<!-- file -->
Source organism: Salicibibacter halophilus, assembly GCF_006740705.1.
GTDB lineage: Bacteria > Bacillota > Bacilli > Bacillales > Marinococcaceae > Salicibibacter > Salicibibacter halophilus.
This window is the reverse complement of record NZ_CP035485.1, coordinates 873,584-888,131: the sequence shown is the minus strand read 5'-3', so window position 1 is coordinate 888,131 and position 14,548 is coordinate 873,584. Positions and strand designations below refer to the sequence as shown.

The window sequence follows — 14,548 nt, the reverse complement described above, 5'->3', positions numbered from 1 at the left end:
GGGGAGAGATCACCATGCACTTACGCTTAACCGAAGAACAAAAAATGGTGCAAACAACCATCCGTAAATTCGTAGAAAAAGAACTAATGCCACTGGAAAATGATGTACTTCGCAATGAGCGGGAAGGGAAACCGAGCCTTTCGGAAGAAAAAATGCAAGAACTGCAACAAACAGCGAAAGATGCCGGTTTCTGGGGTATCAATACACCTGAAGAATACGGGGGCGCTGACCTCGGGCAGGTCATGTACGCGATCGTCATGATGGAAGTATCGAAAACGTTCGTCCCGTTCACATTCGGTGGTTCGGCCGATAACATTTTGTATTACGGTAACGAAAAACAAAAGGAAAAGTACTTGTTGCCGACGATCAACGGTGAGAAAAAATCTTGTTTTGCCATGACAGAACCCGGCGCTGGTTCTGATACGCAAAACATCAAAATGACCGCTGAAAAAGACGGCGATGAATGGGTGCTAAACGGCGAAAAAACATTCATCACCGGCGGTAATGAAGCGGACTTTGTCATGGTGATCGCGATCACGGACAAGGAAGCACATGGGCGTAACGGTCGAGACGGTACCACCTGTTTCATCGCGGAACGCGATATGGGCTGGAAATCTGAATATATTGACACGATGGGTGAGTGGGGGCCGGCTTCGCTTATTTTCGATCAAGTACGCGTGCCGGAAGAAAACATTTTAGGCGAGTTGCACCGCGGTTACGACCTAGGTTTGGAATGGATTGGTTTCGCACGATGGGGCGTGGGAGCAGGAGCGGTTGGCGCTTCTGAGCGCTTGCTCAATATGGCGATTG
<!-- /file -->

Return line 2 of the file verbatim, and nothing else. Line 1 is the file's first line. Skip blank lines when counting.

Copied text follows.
GTDB lineage: Bacteria > Bacillota > Bacilli > Bacillales > Marinococcaceae > Salicibibacter > Salicibibacter halophilus.